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Editorials

  • A deal almost too good to be true

    By Ben Carlson

    Publisher

    Column as I see ’em …

    I can’t help but marvel at the unbelievably good deal the group that sold the industrial park property to the EDA received — a deal that is certain to get even sweeter over time.

    I have all the documents on how the deal went down and even I can barely believe it!

  • Get ‘blanking’ signs off intersections

    Column as I see ’em …

    I ranted a bit last week about the non-existent enforcement of the new city/county sign ordinance and should have mentioned the following: those campaign signs candidates and their supporters are putting up all over the county aren’t supposed to be traffic hazards, are they? Several in particular are getting way under my skin, not because of who they represent but because they block the view of an already sketchy intersection.

  • Football team’s hazing went entirely too far

    The details of the most bizarre high school hazing event I have ever heard of were recently reported at Sayreville War Memorial High School in New Jersey, where upperclassmen reportedly sexually assaulted freshman football players by lifting the victims by their feet “while a finger was force into his rectum,” according to NJ Advance Media.

    So far, six have been charged in connection to the locker room assault, according to NJ Advance Media. The remainder of the football season has been suspended.

  • Sign law useless unless it’s enforced

    By Ben Carlson

    Publisher

    Column as I see ’em …

    I know I was gone for a while, but I’m sure I read somewhere (here) that the city council and fiscal court passed a new sign ordinance not long ago.

    This ordinance was supposed to be a masterpiece compared to the one it replaced, with clear language to make enforcement – and favoritism for those who know how to return favors – things of the past.

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  • Here’s why Tim is the ‘Wright’ man for the job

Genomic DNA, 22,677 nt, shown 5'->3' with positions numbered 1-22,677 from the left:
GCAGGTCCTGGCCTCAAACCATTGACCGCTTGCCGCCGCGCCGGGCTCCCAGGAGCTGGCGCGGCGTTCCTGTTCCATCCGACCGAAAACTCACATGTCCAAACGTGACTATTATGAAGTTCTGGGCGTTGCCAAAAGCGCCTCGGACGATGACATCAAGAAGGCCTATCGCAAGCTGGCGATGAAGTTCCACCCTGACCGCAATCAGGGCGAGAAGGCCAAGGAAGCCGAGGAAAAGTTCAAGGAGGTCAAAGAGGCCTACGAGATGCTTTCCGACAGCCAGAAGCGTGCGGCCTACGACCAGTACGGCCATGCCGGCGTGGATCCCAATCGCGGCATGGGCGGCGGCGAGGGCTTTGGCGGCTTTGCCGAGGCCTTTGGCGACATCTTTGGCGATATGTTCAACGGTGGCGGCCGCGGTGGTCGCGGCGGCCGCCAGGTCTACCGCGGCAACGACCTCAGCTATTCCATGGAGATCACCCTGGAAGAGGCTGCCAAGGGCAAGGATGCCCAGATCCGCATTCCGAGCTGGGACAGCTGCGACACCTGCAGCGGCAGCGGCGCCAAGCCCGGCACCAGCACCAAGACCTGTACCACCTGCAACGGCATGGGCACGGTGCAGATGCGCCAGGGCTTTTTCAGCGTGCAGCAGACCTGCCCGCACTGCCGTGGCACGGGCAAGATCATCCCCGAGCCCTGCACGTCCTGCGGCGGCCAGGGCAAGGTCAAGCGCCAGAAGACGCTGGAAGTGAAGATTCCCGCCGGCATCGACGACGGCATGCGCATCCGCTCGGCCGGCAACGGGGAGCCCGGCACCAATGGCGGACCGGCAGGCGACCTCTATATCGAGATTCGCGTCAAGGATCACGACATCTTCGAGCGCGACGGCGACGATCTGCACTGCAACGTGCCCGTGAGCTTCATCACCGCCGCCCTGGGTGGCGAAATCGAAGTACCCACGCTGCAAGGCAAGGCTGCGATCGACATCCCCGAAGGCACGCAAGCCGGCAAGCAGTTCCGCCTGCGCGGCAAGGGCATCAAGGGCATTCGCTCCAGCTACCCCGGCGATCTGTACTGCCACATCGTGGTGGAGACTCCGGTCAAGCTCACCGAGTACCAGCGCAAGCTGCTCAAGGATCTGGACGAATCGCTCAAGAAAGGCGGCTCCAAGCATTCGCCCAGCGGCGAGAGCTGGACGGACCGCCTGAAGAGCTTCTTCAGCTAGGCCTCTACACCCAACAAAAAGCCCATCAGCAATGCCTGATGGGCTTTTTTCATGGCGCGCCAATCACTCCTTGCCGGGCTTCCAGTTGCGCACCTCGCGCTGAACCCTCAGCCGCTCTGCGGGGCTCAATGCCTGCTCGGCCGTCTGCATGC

By Ben Carlson

    Publisher

    Column as I see ’em …

    I can hear them now, the handful people who actually supported a new health department building a few years ago, wising off about how history has proved them correct and me and thousands like me wrong about how unnecessary that building was.

    For those who missed the story on A1, the health department is opening a family care clinic next month that will solve the dilemma of where Medicaid patients can receive care, as well as being open to the privately insured.

  • Local business pivotal to building tourism

    Well, it seems the Anderson County Tourism Commission is committed to rising from the ashes of the previous tourism commission. That’s good. It will never get anywhere whining and bellyaching about the position it’s in now. Just move full steam ahead.

    There seems to be a handful of people on the commission who really want to make this work. Strides were made to elect leadership in the commission with Pam Brough, president of the chamber of commerce, nominated as the tourism commission chairperson.

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  • Homeownership brings visions of the movie ‘The Money Pit’

    Recently, my husband and I purchased a house in Frankfort. It’s a cute little house that was built in the ‘70s with room for our family to eventually grow, but lately small household repairs and moving has me feeling like a character in the movie “The Money Pit.”